Devtools Redirect: A Chrome Extension To Help Debug Live, Obfuscated Javascipt without Source maps

Don’t you hate getting that ticket with the bug that can only be reproduced in one godforsaken corner on the live app that you didn’t even know existed?  Sure, your browser dev tools help a ton.  Prettifying that obfuscated code and setting breakpoints can often be enough to get to the root of the bug.  But sometimes, you have to dig a little deeper and make some code edits.  Unfortunately, you can’t edit prettified code.  Aahrg!!  If only you had been able to check off that to-do list item labeled “implement source maps”!

Enter the Chrome extension: Devtools Redirect.

It’s actually quite simple.  Devtools Redirect adds another tab to your devtools panel where you can define file requests to intercept and redirect to another location.

If the edit is small enough, you can just download the javascript file in question, make your edits, and serve it from your local machine.  But for a more complete picture, you can run a non-obfuscated build from your production tag and serve that in its place.

This is a very handy tool that I can imagine a few good uses for.  I’m thinking something along the lines of giving Project Management a heart attack by making them think the live app has been Raptorized.

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Avoiding AMD Parallel List Hell with RequireJS’s CommonJS Wrapper

We’re all familiar with the AMD standard and all its quirks.

define([
		'dependancy1',
		'dependancy2',
		.
		..
		...
		'dependancy1337'
	],
	function(
		Dep1,
		Dep2,
		.
		..
		...
		Dep1337,
	) {
		//define module
	}
);

As you know, the pain of managing these lists grows exponentially with each module included. I’ve spent more time than I care to admit chasing down bugs that could be sourced to misalignments in these lists.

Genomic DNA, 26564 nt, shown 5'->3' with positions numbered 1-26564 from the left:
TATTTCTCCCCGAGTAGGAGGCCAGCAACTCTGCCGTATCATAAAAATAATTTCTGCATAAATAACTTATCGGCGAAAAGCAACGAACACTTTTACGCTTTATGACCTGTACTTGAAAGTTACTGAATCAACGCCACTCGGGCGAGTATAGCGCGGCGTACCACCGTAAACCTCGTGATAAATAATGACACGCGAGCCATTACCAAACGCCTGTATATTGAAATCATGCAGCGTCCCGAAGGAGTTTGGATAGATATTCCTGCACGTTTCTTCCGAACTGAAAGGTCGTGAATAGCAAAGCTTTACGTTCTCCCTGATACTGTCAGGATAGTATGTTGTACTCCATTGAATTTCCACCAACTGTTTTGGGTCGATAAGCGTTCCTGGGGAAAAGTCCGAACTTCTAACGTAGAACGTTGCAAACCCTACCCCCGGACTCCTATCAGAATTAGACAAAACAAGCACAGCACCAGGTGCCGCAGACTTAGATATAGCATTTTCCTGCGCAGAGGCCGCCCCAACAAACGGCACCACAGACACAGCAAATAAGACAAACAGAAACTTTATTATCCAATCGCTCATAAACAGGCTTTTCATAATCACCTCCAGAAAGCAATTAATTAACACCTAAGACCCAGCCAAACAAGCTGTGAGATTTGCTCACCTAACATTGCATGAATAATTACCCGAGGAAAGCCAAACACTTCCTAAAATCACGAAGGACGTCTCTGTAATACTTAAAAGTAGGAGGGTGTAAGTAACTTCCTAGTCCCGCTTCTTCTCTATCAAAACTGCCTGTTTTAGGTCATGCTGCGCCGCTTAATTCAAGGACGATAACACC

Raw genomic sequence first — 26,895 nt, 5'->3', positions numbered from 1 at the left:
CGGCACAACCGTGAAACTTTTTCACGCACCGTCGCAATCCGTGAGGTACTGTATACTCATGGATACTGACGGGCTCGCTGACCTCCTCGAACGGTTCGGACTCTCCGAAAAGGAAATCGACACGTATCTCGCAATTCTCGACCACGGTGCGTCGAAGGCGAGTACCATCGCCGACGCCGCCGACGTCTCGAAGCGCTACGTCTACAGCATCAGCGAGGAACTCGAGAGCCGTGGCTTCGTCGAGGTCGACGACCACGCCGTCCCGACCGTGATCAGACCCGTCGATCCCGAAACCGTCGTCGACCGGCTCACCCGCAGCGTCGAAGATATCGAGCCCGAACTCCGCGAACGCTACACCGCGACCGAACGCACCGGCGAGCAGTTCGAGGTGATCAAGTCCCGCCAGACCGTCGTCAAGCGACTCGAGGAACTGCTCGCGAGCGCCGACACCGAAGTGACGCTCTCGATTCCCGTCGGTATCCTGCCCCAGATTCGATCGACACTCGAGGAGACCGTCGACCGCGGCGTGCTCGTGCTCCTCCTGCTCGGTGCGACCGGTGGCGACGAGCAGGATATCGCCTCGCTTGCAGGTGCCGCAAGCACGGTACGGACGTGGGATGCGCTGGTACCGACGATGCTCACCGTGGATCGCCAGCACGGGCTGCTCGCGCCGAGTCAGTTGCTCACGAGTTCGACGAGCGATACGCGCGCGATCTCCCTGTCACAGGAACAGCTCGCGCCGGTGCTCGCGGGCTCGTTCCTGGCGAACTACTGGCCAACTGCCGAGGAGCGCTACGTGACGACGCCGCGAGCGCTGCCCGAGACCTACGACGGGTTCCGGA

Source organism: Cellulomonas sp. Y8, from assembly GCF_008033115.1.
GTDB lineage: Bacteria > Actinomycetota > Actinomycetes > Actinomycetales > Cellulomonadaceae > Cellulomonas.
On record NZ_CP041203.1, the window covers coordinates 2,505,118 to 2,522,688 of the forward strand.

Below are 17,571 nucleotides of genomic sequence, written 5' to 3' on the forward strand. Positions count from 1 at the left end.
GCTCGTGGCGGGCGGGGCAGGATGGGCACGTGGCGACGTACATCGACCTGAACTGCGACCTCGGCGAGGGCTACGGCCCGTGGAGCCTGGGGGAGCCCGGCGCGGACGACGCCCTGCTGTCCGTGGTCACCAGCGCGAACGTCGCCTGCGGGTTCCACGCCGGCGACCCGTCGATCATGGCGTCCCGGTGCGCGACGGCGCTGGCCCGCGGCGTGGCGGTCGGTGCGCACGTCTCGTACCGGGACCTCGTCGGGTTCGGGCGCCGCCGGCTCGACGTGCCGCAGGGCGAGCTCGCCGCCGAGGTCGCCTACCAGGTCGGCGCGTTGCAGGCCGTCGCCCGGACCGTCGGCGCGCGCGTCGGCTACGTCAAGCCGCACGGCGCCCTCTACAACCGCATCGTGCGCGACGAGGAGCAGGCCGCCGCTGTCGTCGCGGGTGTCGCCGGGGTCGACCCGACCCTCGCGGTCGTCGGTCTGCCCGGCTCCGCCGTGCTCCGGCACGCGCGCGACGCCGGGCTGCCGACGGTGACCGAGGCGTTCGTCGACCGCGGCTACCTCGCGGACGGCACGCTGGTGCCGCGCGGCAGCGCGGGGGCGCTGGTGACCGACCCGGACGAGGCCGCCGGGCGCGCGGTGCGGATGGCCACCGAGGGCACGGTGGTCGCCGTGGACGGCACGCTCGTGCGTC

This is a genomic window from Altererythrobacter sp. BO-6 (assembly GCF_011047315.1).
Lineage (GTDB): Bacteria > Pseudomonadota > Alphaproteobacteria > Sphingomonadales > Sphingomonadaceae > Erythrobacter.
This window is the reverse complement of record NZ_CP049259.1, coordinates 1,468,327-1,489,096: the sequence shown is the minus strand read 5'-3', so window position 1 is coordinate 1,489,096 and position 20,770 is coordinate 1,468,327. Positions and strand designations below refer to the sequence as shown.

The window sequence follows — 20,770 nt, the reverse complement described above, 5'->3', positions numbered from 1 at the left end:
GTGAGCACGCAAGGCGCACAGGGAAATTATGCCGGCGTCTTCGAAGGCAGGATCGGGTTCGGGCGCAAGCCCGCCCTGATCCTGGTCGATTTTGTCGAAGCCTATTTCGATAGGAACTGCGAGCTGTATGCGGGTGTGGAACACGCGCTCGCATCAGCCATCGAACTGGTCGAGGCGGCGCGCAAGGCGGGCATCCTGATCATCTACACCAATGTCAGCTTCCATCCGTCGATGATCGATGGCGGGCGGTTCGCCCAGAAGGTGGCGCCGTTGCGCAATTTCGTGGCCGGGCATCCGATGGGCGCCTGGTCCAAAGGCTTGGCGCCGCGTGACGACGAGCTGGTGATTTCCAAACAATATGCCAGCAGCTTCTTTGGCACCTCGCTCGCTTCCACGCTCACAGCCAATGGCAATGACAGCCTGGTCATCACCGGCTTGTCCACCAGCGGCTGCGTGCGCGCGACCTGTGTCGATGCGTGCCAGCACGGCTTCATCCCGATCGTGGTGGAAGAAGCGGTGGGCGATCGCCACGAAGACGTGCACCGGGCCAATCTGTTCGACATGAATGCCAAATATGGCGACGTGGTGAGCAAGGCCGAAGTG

Fortunately, I have a coworker who is much more thorough in documentation-reading than I am. He pointed out that RequireJS has an alternate syntax that can eliminate this hell.

define(function(require) {
	var Dep1 = require('dependancy1'),
		Depy2 = require('dependancy2'),
		.
		..
		...
		Dep1337 = require('dependancy1337');

	//define module
});

And magically, we no longer have parallel lists to maintain!

Though it was intended as a wrapper for CommonJS modules, we find it works quite well in our large-scale app.

There is one thing to keep in mind when using this alternative syntax. It may look like we can take advantage of CommonJS’s ability to conditionally load modules. However, that is not the case.

define(function(require) {
	var Dep1;

	if(false) {
		Dep1 = require('dependancy1');
	}
});

In this example, “dependancy1″ will be loaded and defined. We just won’t have a reference to it. Before defining the module, Require will parse the contents for dependencies. Then it will execute the factory function.

This may seem odd at first glance, but it’s for a good reason. Remember that the A in AMD is “Asynchronous”. This syntax is intended to provide some compatibility with the synchronous CJS standard without giving up the advantages of AMD.

Happy Require-ing!

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